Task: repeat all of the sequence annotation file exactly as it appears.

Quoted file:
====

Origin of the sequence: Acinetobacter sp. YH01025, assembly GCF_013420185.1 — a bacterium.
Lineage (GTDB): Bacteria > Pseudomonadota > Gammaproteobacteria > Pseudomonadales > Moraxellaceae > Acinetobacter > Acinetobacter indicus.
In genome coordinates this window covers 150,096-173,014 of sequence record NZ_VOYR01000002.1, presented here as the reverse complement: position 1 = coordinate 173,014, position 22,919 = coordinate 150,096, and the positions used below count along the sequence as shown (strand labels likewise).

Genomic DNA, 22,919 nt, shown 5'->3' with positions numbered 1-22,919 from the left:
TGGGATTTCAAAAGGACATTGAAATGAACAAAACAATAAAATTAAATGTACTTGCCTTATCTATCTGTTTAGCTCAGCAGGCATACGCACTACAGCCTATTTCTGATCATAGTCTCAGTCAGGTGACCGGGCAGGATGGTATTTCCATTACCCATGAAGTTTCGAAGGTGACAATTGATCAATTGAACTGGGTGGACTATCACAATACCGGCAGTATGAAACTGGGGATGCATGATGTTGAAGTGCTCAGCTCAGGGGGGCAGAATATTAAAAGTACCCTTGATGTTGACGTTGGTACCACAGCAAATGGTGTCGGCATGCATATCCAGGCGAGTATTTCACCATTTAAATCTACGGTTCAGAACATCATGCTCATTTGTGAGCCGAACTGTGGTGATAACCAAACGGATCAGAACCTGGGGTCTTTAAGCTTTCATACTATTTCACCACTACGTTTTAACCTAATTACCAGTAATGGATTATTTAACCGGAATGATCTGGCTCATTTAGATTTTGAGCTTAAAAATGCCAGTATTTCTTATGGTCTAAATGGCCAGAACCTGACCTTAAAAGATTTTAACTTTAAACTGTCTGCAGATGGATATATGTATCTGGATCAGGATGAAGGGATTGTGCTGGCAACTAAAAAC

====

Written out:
Origin of the sequence: Acinetobacter sp. YH01025, assembly GCF_013420185.1 — a bacterium.
Lineage (GTDB): Bacteria > Pseudomonadota > Gammaproteobacteria > Pseudomonadales > Moraxellaceae > Acinetobacter > Acinetobacter indicus.
In genome coordinates this window covers 150,096-173,014 of sequence record NZ_VOYR01000002.1, presented here as the reverse complement: position 1 = coordinate 173,014, position 22,919 = coordinate 150,096, and the positions used below count along the sequence as shown (strand labels likewise).

Genomic DNA, 22,919 nt, shown 5'->3' with positions numbered 1-22,919 from the left:
TGGGATTTCAAAAGGACATTGAAATGAACAAAACAATAAAATTAAATGTACTTGCCTTATCTATCTGTTTAGCTCAGCAGGCATACGCACTACAGCCTATTTCTGATCATAGTCTCAGTCAGGTGACCGGGCAGGATGGTATTTCCATTACCCATGAAGTTTCGAAGGTGACAATTGATCAATTGAACTGGGTGGACTATCACAATACCGGCAGTATGAAACTGGGGATGCATGATGTTGAAGTGCTCAGCTCAGGGGGGCAGAATATTAAAAGTACCCTTGATGTTGACGTTGGTACCACAGCAAATGGTGTCGGCATGCATATCCAGGCGAGTATTTCACCATTTAAATCTACGGTTCAGAACATCATGCTCATTTGTGAGCCGAACTGTGGTGATAACCAAACGGATCAGAACCTGGGGTCTTTAAGCTTTCATACTATTTCACCACTACGTTTTAACCTAATTACCAGTAATGGATTATTTAACCGGAATGATCTGGCTCATTTAGATTTTGAGCTTAAAAATGCCAGTATTTCTTATGGTCTAAATGGCCAGAACCTGACCTTAAAAGATTTTAACTTTAAACTGTCTGCAGATGGATATATGTATCTGGATCAGGATGAAGGGATTGTGCTGGCAACTAAAAAC